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  5 ways to build better relationships with your employees


Listening is a key fundamental block in communication. The act of listening encompasses many things and has several components. Not only are we using our ears to listen, but our body language tells a story as well. That’s why skills like active listening are so important. That means when you are have a meeting with your employee, your attention and focus needs to be centered around them. That means that emails should be closed, phones should be set aside and if possible, laptops closed. This lets your employee know that you are fully engaged in the interaction and that what they have to share with you matters. Giving eyes contact and open body language (no arms folded or speaking to them while you are turned in a different direction) is significant as well. You would be surprised at how making these subtle changes when you interact with your employee will change the dynamic of your relationship. But if you think about it, it makes perfect sense. Most of our lives, one of the things would often fight for was a chance to be heard. Think about when someone really took the time to listen to you and how that changed the way you thought about them. Now give your employee that same opportunity and see how your relationship blossoms and grows in trust, confidence, and respect.

Praise more than you correct

As a leader, I believe it is always important to have a posture of praise. When your employees are doing something right. Let them know. Think about it. If nearly every interaction, they have with you is one where you are correcting about sometime, how do you think that will impact your relationship? Have you ever had a leader at a job where, every time you saw them, they mentioned something you needed to correct or make right. How did or would that make you feel? You probably would begin dodging them and when you see them in the office, turn and go the other direction. Don’t get me wrong, I understand correction is a part of development and guidance with your employee and is a necessary part of their skill building and growth, but with no reinforcement of the positive things that they do and the “good” work they submit, how will you ever get them to view you as anything, but a collection of bad news stories, that never has a light at the end of the tunnel. So, balance your feedback. Give as much praise as you do correction and see how that changes the way your employees view interactions with you in the future.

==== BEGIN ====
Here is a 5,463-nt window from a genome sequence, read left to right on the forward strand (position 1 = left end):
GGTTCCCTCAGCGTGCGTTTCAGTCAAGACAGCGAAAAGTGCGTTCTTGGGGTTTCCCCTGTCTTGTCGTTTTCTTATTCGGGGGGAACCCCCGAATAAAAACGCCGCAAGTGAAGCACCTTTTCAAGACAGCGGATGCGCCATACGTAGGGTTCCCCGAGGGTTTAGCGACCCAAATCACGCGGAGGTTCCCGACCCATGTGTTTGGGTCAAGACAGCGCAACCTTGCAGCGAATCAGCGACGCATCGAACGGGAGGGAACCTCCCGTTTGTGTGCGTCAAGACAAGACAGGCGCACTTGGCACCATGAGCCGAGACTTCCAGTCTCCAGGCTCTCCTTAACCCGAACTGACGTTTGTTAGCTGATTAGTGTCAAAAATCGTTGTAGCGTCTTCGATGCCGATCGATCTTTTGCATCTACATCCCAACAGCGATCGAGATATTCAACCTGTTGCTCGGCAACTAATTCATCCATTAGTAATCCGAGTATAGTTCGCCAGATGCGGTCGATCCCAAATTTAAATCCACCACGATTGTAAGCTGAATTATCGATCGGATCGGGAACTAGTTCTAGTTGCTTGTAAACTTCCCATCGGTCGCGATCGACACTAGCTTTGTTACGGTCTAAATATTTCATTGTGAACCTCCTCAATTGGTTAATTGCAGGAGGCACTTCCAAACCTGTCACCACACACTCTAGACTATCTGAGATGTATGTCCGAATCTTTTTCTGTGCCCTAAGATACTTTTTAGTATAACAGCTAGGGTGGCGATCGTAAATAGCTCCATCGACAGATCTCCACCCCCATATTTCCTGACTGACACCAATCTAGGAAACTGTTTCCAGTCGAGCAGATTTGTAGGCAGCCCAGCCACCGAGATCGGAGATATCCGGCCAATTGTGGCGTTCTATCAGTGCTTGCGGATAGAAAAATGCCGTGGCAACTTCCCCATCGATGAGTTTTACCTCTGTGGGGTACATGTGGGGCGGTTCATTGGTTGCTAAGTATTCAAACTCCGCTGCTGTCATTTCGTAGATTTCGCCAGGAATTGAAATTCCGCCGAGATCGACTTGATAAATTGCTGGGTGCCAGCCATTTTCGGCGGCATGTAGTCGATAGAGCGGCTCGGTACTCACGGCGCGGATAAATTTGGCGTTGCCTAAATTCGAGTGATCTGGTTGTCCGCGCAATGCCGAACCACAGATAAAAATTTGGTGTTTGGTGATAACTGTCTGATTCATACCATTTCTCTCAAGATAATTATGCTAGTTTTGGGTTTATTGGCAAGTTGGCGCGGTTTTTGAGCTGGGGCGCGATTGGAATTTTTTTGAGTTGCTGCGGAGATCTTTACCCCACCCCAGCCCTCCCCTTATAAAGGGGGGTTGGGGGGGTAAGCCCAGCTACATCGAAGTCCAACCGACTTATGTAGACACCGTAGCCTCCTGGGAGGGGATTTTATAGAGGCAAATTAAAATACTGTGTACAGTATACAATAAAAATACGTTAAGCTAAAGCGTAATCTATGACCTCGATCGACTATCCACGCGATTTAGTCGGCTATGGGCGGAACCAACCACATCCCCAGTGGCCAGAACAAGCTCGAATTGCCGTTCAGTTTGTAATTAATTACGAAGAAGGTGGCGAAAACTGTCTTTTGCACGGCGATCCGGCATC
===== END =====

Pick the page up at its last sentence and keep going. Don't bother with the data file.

Invest in their development

We have to view our employees as more than a set of people who are assigned to do their designated task and our biddings in exchange for a salary. They are much more that that. Our employees are people with dreams, goals, and aspirations just like us. So, why are we not fully investing in their success beyond them being our direct report on our team? If you are not already making efforts to fully develop your employees on your team for beyond the role that they are currently in now, then you need to ask yourself why. Here is the reality, gone are the days where people spend 30 or 40 years at the same company, and spent years and years in the same roles. The work culture and structure has changed. People now have interest in many different things and take more chances to explore them then employees of the past. So how do we provide divine contentment to an ever evolving workforce? You do it by evolving and moving with them. Instead of giving pushback or discouragement when an employee has interest beyond their current role and that they currently are in, you should embrace it. Encourage those interest. Your support will build trust and confidence with them in you as a leader. Not to mention, the additional skills that they are acquiring will likely only enhance their ability to support your team. It’s Essentially a win or everyone.